There are restrictions on what may be legally exported. The National Museum in Port Moresby issues export permits for all artifacts exported from Papua New Guinea. They also maintain a gazetted list of pieces which are national cultural property and may not be exported. There are further restrictions, including anything made before 1960, traditional stone tools, human remains and Bird of Paradise feathers. Indonesia is mostly concerned with antique items from their numerous archeological sites. There are not many fakes in New Guinea or Indonesian art because the prices for most pieces are still quite reasonable.
Figure 4: Carvers in Tambanum Village, East Sepik Province, Papua New Guinea, 1997
Craftspeople in Indonesia often work in extended family workshops where each person constructs part of the finished item. Some villages specialize in a particular form or part of a final form. Much of Indonesia has a history of highly developed court cultures that sponsored groups of craftspeople and provided a market for their products, just as in Europe.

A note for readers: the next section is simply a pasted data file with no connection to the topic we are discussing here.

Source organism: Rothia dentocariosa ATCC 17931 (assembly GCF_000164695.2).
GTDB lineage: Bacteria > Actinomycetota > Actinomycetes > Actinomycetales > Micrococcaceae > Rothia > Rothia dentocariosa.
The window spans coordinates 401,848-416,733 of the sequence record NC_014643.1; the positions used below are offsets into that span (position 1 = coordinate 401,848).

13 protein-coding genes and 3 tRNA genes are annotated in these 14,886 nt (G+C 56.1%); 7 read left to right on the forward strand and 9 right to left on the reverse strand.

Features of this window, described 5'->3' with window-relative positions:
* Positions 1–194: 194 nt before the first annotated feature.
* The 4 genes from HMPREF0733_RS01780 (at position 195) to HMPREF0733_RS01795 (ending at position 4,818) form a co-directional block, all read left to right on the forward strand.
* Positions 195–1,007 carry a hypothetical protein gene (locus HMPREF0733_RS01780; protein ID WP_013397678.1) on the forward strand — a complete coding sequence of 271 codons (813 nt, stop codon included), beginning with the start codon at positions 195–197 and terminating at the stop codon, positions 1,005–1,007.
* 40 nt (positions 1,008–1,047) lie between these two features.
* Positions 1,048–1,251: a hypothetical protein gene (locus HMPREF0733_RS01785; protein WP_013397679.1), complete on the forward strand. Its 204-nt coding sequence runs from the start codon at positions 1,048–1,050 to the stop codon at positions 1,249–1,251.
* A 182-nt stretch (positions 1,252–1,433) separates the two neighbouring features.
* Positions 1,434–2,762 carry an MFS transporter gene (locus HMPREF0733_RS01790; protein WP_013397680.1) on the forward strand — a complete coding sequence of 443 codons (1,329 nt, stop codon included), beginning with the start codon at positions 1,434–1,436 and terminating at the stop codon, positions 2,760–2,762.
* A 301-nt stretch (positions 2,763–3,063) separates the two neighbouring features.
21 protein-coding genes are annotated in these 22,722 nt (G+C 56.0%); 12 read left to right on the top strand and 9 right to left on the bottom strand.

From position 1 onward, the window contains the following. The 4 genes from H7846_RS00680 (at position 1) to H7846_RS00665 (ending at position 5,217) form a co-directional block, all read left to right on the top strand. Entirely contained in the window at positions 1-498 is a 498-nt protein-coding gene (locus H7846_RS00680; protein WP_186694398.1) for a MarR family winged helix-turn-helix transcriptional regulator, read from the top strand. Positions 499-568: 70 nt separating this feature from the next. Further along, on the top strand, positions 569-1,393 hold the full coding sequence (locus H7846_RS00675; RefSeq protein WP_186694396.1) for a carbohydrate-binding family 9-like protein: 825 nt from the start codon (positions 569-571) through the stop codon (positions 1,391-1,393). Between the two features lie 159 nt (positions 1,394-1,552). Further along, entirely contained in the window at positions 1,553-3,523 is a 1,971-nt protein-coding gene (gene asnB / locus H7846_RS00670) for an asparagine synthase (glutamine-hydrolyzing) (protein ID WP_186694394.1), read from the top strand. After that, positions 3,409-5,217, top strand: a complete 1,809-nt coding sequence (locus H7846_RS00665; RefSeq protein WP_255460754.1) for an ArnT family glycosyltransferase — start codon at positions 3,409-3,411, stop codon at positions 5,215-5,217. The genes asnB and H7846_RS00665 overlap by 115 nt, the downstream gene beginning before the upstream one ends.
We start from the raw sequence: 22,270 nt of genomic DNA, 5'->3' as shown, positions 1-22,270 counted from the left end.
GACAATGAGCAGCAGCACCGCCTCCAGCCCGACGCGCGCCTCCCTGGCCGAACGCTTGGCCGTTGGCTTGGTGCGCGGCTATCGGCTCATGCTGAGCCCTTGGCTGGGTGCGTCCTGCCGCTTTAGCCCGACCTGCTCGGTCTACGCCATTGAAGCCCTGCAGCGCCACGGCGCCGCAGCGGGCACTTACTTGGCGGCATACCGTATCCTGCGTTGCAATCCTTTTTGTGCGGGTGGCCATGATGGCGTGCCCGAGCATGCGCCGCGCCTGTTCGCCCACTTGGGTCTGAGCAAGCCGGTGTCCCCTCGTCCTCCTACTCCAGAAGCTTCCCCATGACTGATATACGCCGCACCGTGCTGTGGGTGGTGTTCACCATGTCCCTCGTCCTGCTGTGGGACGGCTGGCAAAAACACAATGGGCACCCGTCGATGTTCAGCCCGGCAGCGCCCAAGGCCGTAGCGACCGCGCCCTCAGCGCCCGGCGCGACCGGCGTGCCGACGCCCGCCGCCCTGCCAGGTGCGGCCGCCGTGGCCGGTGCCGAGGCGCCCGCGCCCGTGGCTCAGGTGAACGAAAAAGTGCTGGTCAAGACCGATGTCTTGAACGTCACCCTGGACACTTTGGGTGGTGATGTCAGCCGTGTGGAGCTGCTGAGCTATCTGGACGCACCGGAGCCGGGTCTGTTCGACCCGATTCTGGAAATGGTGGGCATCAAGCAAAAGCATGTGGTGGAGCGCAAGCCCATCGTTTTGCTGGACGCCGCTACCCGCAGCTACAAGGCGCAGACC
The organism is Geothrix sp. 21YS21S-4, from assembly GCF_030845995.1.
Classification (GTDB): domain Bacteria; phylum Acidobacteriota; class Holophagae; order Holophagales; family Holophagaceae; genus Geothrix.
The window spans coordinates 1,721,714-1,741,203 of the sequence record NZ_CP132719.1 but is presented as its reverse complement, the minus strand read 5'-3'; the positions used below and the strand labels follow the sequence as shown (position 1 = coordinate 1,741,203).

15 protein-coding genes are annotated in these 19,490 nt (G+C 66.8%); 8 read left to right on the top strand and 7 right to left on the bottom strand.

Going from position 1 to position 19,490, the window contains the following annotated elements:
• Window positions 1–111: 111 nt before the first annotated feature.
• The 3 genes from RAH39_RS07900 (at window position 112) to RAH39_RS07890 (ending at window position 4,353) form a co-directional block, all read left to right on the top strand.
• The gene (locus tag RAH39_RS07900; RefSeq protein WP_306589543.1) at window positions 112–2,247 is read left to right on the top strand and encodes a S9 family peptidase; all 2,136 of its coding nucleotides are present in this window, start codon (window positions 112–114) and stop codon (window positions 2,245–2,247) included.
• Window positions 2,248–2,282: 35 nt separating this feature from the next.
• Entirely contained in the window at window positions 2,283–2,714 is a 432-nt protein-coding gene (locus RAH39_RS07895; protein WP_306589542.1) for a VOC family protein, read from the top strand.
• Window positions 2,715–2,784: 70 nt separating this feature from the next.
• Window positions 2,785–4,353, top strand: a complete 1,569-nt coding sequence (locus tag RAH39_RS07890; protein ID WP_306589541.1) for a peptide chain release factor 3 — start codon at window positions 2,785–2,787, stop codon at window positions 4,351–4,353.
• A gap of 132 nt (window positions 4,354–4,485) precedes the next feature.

Other more remote areas have a pattern similar to New Guinea where the demand is village based, although some items were traded extensively. In New Guinea, the Chambri potters of the Sepik River trade their clay storage pots and fireplaces all along the river, and the coastal Kula Trade routes are well documented in the anthropological literature.
Wood carvers and painters of bark panels are almost always men. Potters may be male or female depending on the region. Men construct the towering cane and tapa cloth masks. Women twine the ubiquitous string bags (bilums), plait baskets, and make jewelry (bilas.)
Figure 5: Bom packing artifacts in 20 ton container, Wewak, East Sepik Province, Papua New Guinea, 1997.